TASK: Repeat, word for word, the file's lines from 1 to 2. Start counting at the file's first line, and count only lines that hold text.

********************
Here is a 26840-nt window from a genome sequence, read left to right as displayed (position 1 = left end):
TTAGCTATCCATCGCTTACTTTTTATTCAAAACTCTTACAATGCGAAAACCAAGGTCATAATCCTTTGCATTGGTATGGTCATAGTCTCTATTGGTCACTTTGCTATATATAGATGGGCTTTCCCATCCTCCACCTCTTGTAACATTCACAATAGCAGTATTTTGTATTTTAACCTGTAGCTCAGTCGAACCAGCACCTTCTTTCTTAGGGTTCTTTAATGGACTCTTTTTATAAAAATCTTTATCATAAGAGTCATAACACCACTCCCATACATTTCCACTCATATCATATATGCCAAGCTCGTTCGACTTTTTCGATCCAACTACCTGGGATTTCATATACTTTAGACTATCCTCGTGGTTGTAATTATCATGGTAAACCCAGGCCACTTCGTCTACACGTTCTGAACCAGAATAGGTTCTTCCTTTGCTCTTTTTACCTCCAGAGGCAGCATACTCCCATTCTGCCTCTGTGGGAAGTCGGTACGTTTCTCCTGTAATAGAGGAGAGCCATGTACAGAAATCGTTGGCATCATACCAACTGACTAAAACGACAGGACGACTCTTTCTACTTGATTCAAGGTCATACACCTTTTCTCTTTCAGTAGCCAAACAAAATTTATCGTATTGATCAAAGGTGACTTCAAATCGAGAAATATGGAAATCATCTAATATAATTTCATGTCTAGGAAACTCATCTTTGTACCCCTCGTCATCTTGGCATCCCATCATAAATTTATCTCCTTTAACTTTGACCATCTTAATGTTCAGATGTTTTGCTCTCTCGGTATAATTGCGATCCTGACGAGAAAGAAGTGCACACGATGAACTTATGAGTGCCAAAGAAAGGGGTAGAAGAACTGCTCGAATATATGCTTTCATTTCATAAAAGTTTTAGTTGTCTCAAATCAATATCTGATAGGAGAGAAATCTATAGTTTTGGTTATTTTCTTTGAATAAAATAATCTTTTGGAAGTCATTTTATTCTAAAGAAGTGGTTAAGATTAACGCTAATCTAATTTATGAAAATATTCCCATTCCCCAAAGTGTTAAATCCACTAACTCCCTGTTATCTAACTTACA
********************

Here is a 26840-nt window from a genome sequence, read left to right as displayed (position 1 = left end):
TTAGCTATCCATCGCTTACTTTTTATTCAAAACTCTTACAATGCGAAAACCAAGGTCATAATCCTTTGCATTGGTATGGTCATAGTCTCTATTGGTCACTTTGCTATATATAGATGGGCTTTCCCATCCTCCACCTCTTGTAACATTCACAATAGCAGTATTTTGTATTTTAACCTGTAGCTCAGTCGAACCAGCACCTTCTTTCTTAGGGTTCTTTAATGGACTCTTTTTATAAAAATCTTTATCATAAGAGTCATAACACCACTCCCATACATTTCCACTCATATCATATATGCCAAGCTCGTTCGACTTTTTCGATCCAACTACCTGGGATTTCATATACTTTAGACTATCCTCGTGGTTGTAATTATCATGGTAAACCCAGGCCACTTCGTCTACACGTTCTGAACCAGAATAGGTTCTTCCTTTGCTCTTTTTACCTCCAGAGGCAGCATACTCCCATTCTGCCTCTGTGGGAAGTCGGTACGTTTCTCCTGTAATAGAGGAGAGCCATGTACAGAAATCGTTGGCATCATACCAACTGACTAAAACGACAGGACGACTCTTTCTACTTGATTCAAGGTCATACACCTTTTCTCTTTCAGTAGCCAAACAAAATTTATCGTATTGATCAAAGGTGACTTCAAATCGAGAAATATGGAAATCATCTAATATAATTTCATGTCTAGGAAACTCATCTTTGTACCCCTCGTCATCTTGGCATCCCATCATAAATTTATCTCCTTTAACTTTGACCATCTTAATGTTCAGATGTTTTGCTCTCTCGGTATAATTGCGATCCTGACGAGAAAGAAGTGCACACGATGAACTTATGAGTGCCAAAGAAAGGGGTAGAAGAACTGCTCGAATATATGCTTTCATTTCATAAAAGTTTTAGTTGTCTCAAATCAATATCTGATAGGAGAGAAATCTATAGTTTTGGTTATTTTCTTTGAATAAAATAATCTTTTGGAAGTCATTTTATTCTAAAGAAGTGGTTAAGATTAACGCTAATCTAATTTATGAAAATATTCCCATTCCCCAAAGTGTTAAATCCACTAACTCCCTGTTATCTAACTTACA